07:51 AM, 24 Feb 2017 (AUS EST)   The market is currently closed       

Planning Your Investments - setting investment goals


If you decide to go see an investment advisor, the first thing they should ask you is what your goals are. What are you striving for? Sure, we all want to retire now, but realistically, what can you do with your current funds to maximise your wealth and get to where you want as soon as possible. Of course, your life situation is probably an important factor in your decisions, are you about to retire and want to maximise your superannuation payments? Or, are you younger and saving to buy a house?

What time frame are you looking at? Do you want to invest for 2 years, 4 years or 20 years?

Your life goals and the time frame you want to achieve them is a factor that will decide what investment vehicle you choose. For example if you are saving for a car in 2 years time you might think about investing in term deposits, where-as you might choose a balance share fund for a holiday in 4 years or a direct share portfolio for retirement in 20 years. You may even have a number of goals, short term goals, medium term goals and long term goals.

Risk Appetite

Risk appetite is important in deciding your investment strategy. What you’re willing to put on the line to make the money. In most cases, the more risk you take, the more likely you are to make more, but more likely to lose it. So before you start investing you need to ask yourself, ‘what is my investment type’, conservative, aggressive of a combination of both.

These questions will match you to a particular investment type. But you also have to consider if you want to borrow to invest and how much you would like to borrow. Do you have any outstanding debt, and what kind of repayments do you need to make on this? These personal finance questions factor into what we can do with your investments.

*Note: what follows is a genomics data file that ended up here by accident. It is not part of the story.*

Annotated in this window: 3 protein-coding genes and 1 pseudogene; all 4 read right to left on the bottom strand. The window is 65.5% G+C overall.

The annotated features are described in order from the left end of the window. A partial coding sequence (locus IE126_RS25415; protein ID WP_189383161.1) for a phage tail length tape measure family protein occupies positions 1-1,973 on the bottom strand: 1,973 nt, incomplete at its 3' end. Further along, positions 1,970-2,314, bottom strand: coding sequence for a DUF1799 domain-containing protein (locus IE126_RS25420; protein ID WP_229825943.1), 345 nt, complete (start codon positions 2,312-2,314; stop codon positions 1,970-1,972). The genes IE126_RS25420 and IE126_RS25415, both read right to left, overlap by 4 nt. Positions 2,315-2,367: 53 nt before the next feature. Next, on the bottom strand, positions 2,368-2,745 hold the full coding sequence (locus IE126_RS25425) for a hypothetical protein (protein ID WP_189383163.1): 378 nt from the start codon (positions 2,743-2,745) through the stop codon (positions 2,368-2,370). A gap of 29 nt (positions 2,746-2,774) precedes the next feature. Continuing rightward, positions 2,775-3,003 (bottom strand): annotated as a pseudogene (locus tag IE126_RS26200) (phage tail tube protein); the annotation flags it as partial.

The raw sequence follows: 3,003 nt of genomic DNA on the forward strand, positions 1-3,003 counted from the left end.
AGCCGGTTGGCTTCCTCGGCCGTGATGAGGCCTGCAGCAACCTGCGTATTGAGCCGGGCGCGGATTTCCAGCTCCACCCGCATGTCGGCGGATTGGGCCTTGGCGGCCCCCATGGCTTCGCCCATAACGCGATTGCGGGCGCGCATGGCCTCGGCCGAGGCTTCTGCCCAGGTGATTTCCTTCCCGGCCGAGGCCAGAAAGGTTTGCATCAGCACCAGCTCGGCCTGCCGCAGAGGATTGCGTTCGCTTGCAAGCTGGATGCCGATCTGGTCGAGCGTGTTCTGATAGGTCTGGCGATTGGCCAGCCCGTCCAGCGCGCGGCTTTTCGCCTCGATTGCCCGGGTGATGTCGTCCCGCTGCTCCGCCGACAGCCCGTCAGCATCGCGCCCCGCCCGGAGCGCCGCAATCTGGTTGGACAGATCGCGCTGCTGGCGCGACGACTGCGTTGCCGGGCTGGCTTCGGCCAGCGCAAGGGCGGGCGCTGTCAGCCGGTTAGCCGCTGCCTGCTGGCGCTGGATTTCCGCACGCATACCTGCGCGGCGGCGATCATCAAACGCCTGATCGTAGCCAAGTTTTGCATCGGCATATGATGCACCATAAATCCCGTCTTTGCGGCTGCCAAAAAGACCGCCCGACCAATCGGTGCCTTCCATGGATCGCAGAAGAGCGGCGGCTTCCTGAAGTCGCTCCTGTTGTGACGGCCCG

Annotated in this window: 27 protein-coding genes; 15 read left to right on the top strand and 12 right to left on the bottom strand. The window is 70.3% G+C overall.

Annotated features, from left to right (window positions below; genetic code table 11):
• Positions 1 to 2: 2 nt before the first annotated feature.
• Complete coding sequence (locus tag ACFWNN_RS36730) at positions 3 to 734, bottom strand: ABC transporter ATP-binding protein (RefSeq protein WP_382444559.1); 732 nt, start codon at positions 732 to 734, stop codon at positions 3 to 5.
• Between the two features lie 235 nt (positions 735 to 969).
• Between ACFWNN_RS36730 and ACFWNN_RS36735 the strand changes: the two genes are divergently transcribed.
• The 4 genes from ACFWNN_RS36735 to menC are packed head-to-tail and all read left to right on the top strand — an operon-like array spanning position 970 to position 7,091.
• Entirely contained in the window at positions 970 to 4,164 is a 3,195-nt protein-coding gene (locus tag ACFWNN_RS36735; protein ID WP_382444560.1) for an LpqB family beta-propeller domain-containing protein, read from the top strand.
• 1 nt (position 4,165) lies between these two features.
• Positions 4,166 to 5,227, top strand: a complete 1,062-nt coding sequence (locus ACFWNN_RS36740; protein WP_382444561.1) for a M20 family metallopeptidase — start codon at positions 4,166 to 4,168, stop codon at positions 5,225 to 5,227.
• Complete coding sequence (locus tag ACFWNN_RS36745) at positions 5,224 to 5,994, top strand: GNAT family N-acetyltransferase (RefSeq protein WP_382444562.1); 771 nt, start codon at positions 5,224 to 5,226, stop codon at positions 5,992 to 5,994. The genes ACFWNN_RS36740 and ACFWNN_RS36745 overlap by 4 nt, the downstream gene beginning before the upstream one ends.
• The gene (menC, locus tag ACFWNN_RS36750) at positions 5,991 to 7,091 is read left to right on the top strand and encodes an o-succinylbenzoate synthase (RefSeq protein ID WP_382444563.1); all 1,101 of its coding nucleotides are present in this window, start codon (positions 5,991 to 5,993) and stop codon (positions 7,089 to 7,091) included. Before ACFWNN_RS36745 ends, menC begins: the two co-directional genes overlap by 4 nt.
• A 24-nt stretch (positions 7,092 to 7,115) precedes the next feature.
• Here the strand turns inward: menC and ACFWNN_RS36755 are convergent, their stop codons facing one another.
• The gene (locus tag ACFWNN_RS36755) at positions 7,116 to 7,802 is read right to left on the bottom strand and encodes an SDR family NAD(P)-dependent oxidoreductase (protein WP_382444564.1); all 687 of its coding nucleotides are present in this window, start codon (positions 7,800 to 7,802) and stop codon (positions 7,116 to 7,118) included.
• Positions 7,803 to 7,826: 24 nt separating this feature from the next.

If you have high levels of credit card debt, you should try and pay this off first because the interest rates on this are usually 15% per annum, but this is compounded monthly, so the actual rate is higher than 15% (it’s 17.2%).

Assuming you decide that equities are the way to go, will you have time to watch the market each day? And how do you feel if your share price goes down 2%, 5% or even 10%? Do you want regular and stable dividends?

Generally, you don’t have to think about your pool of money as something that must be invested in long term investments or short term investments. The good thing about investing is that you can diversify by getting a mixture of everything. But what is the right mix for me?

We can run through some typical investment choices:

Let’s consider Michael’s position:

I’m 25 years old and have just started working professionally as a graphic designer. I’m single and am renting my accommodation, with no credit card debt. I would like to travel overseas within one year and would like to save for a deposit on a home to buy in 5 years. I have $20,000 to invest – what types of investment should I invest in?

Michael’s investment might look like the following:

  • Balanced portfolio of blue chip equities: $10,000
  • Balanced managed fund: $10,000

Audrey’s position is a little different. She is 45 and has two children under 15. With $20,000 to invest to save for private school, what should she invest in? Audrey might invest in more conservative long term investments such as:

  • A term deposit
  • Blue chip equities
  • Balanced managed fund